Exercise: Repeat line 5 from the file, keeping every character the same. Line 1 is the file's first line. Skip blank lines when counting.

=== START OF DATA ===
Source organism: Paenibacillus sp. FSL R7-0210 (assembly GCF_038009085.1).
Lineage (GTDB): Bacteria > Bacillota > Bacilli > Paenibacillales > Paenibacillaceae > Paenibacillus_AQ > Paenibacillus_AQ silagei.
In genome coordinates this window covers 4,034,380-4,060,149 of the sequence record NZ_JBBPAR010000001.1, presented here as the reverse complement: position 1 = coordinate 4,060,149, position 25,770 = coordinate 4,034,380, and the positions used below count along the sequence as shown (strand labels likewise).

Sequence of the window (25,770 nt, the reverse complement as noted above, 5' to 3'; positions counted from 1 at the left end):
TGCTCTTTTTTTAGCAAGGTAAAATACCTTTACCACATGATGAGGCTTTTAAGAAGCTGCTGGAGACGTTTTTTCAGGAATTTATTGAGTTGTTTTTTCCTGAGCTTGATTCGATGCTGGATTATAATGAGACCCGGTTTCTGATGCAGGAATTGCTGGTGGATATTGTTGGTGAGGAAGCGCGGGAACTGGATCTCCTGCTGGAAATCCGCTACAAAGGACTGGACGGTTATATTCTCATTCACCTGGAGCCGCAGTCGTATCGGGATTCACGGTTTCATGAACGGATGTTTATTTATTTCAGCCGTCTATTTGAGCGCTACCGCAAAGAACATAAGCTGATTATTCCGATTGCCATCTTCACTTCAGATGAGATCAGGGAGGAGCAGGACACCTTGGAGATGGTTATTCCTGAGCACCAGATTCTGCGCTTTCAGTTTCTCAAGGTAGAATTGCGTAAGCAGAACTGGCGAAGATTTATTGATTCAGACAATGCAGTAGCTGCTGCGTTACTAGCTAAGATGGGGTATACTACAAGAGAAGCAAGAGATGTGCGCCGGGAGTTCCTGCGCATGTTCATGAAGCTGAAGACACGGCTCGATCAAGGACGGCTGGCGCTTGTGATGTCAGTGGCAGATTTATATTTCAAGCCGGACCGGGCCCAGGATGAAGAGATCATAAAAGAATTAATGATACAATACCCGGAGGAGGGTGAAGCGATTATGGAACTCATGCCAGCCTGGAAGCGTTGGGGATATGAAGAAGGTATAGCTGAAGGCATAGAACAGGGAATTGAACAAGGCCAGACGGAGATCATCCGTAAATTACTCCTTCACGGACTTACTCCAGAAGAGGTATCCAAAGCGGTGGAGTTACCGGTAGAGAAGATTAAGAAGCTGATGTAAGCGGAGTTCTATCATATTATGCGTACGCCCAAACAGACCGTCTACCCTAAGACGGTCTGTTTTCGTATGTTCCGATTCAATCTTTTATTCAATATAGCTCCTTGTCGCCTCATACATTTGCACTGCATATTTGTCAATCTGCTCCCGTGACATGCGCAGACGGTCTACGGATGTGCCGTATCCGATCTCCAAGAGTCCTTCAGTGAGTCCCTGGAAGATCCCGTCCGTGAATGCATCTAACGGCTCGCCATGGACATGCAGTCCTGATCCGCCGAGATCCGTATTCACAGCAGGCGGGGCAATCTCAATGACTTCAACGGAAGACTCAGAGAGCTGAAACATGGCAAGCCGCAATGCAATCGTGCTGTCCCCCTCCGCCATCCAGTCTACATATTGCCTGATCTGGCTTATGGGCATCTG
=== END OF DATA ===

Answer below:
TGCTCTTTTTTTAGCAAGGTAAAATACCTTTACCACATGATGAGGCTTTTAAGAAGCTGCTGGAGACGTTTTTTCAGGAATTTATTGAGTTGTTTTTTCCTGAGCTTGATTCGATGCTGGATTATAATGAGACCCGGTTTCTGATGCAGGAATTGCTGGTGGATATTGTTGGTGAGGAAGCGCGGGAACTGGATCTCCTGCTGGAAATCCGCTACAAAGGACTGGACGGTTATATTCTCATTCACCTGGAGCCGCAGTCGTATCGGGATTCACGGTTTCATGAACGGATGTTTATTTATTTCAGCCGTCTATTTGAGCGCTACCGCAAAGAACATAAGCTGATTATTCCGATTGCCATCTTCACTTCAGATGAGATCAGGGAGGAGCAGGACACCTTGGAGATGGTTATTCCTGAGCACCAGATTCTGCGCTTTCAGTTTCTCAAGGTAGAATTGCGTAAGCAGAACTGGCGAAGATTTATTGATTCAGACAATGCAGTAGCTGCTGCGTTACTAGCTAAGATGGGGTATACTACAAGAGAAGCAAGAGATGTGCGCCGGGAGTTCCTGCGCATGTTCATGAAGCTGAAGACACGGCTCGATCAAGGACGGCTGGCGCTTGTGATGTCAGTGGCAGATTTATATTTCAAGCCGGACCGGGCCCAGGATGAAGAGATCATAAAAGAATTAATGATACAATACCCGGAGGAGGGTGAAGCGATTATGGAACTCATGCCAGCCTGGAAGCGTTGGGGATATGAAGAAGGTATAGCTGAAGGCATAGAACAGGGAATTGAACAAGGCCAGACGGAGATCATCCGTAAATTACTCCTTCACGGACTTACTCCAGAAGAGGTATCCAAAGCGGTGGAGTTACCGGTAGAGAAGATTAAGAAGCTGATGTAAGCGGAGTTCTATCATATTATGCGTACGCCCAAACAGACCGTCTACCCTAAGACGGTCTGTTTTCGTATGTTCCGATTCAATCTTTTATTCAATATAGCTCCTTGTCGCCTCATACATTTGCACTGCATATTTGTCAATCTGCTCCCGTGACATGCGCAGACGGTCTACGGATGTGCCGTATCCGATCTCCAAGAGTCCTTCAGTGAGTCCCTGGAAGATCCCGTCCGTGAATGCATCTAACGGCTCGCCATGGACATGCAGTCCTGATCCGCCGAGATCCGTATTCACAGCAGGCGGGGCAATCTCAATGACTTCAACGGAAGACTCAGAGAGCTGAAACATGGCAAGCCGCAATGCAATCGTGCTGTCCCCCTCCGCCATCCAGTCTACATATTGCCTGATCTGGCTTATGGGCATCTG